Fluctuations of Galapagos mid-water and benthic reef fish populations during the 2015–16 ENSO

Etienne Rastoin-Laplane, Pelayo Salinas-de-Leon, Jordan Goetze, Benjamin J. Saunders, Simon J. Mckinley, Courtney Norris, Corinna Gosby, Andrea Mattingly, Rodrigo Garcia, Euan S. Harvey

Research output: Contribution to journalArticlepeer-review


El Niño Southern Oscillation (ENSO) events have impacted the marine environment of the Galapagos, causing massive die-offs of corals and megafauna, and benthic habitat shifts. With ENSO events predicted to intensify under climate change scenarios it is important for managers to have an evidence-based understanding of how these events may affect fish assemblages in the Galapagos. We assess the abundance and size fluctuations of benthic and mid-water shore fishes during the 2015–16 “Godzilla” ENSO using data from baited remote underwater stereo-video surveys collected on four occasions over 2015–16. We found significant differences in the assemblage structure between the pre-El Niño, El Niño onset, El Niño receding, and La Niña onset sampling periods. Mackerels (i.e. Trachurus murphyi and Decapterus spp.) had a ∼480% greater relative biomass, 229% greater relative abundance, and 20.6% greater size during La Niña onset compared to El Niño. With the onset of La Niña we observed a severalfold increase in the abundance of mid-water species including large Carangids, medium-size Scombrids, elasmobranchs (i.e. Sphyrna lewini, Carcharhinus galapagensis) and several other bentho-pelagic taxa. We also found evidence of seasonal abundance fluctuations across years, independent of seasonal effects, in Scarids, Haemulids, Labrids, Chaetodontids, and Carangids. Although the 2015–16 ENSO appears to have had a lesser impact on the Tropical Eastern Pacific than past El Niño events, it was linked to changes in the abundance of several species of key ecological and economic importance. This information furthers our understanding of the influence of large-scale climatic events on fish populations and improves our ability to predict how these populations may change under future climate scenarios.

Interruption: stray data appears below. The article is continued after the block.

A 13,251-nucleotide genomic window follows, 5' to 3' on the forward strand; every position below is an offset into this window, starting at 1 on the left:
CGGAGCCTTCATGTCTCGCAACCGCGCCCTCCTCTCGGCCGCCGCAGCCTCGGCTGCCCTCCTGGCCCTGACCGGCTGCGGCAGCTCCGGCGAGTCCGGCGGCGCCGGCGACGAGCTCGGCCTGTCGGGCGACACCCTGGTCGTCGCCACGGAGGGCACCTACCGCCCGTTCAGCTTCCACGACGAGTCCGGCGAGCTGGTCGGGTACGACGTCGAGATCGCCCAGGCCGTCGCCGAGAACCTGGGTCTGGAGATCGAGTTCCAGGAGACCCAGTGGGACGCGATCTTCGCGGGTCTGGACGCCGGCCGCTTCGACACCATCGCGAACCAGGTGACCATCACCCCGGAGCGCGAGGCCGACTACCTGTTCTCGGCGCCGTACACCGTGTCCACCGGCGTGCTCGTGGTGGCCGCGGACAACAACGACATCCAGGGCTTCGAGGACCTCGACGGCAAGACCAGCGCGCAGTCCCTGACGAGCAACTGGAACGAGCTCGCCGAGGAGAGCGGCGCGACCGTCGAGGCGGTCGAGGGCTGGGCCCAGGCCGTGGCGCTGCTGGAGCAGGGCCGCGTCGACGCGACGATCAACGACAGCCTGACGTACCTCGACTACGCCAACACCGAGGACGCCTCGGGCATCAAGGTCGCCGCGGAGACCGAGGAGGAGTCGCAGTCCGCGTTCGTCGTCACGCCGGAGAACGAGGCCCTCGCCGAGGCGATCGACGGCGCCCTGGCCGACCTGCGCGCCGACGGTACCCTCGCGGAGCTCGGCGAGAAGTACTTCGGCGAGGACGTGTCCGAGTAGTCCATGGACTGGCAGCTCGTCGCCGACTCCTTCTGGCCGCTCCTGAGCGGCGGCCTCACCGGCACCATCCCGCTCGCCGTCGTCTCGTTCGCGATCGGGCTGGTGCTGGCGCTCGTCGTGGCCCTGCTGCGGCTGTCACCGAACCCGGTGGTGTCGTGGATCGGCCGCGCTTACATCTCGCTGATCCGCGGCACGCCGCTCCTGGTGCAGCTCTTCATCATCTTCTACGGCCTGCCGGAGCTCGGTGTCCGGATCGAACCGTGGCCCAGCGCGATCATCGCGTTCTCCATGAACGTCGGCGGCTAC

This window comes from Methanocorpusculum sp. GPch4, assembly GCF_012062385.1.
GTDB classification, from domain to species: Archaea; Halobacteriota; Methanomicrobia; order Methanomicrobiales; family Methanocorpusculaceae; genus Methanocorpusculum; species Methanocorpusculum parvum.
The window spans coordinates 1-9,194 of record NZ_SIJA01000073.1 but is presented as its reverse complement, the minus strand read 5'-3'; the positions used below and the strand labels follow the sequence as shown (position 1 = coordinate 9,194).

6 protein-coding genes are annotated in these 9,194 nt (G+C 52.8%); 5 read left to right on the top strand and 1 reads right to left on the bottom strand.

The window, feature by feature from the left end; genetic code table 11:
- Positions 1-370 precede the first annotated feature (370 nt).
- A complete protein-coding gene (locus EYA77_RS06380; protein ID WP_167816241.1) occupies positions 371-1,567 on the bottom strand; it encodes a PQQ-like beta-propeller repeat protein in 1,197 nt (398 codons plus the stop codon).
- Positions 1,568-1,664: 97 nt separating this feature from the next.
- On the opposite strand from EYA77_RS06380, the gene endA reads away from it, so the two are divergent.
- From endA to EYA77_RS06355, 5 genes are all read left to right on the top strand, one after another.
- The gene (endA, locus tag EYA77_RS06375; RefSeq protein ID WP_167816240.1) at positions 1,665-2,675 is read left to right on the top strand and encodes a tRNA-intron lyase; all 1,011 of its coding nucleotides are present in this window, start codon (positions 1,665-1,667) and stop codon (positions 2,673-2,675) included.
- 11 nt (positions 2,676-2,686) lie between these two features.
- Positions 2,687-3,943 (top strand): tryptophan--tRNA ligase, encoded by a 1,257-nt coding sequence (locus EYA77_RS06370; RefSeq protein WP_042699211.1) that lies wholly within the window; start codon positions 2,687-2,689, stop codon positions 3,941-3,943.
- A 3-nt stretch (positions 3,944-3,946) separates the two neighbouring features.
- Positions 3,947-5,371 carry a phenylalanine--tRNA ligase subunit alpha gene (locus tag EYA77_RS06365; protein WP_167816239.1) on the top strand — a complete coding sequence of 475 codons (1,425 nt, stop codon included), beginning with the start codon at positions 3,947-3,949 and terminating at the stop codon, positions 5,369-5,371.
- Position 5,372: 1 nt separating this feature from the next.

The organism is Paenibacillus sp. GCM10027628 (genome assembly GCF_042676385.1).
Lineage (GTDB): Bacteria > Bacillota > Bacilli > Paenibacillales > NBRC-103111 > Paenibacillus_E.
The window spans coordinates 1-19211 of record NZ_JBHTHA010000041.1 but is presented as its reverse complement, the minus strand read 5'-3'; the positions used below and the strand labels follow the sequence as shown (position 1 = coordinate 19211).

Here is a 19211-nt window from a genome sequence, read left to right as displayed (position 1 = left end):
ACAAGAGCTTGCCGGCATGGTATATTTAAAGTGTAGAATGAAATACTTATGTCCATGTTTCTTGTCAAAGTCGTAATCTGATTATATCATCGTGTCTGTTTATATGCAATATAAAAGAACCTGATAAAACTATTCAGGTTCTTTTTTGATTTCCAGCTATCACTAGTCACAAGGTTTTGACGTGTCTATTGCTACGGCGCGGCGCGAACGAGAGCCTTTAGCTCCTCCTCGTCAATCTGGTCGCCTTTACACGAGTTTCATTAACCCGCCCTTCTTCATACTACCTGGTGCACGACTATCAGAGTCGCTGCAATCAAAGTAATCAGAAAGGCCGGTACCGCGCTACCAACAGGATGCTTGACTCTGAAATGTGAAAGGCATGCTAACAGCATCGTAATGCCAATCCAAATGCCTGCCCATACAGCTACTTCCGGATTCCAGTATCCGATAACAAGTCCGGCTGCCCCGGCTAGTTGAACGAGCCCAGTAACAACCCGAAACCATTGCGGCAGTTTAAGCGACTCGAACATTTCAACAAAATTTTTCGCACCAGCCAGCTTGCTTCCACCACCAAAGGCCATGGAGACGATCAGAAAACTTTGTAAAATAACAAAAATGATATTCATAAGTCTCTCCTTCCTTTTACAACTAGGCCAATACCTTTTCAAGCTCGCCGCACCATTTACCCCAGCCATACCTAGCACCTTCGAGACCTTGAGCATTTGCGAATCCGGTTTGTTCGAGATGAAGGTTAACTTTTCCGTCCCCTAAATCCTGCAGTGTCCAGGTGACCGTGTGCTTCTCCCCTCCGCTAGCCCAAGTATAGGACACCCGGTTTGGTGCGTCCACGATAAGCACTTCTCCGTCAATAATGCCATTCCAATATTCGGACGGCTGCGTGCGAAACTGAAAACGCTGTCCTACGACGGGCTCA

Original languageEnglish
Article number108523
Number of pages15
JournalEstuarine, Coastal and Shelf Science
Publication statusPublished - 5 Nov 2023
Externally publishedYes


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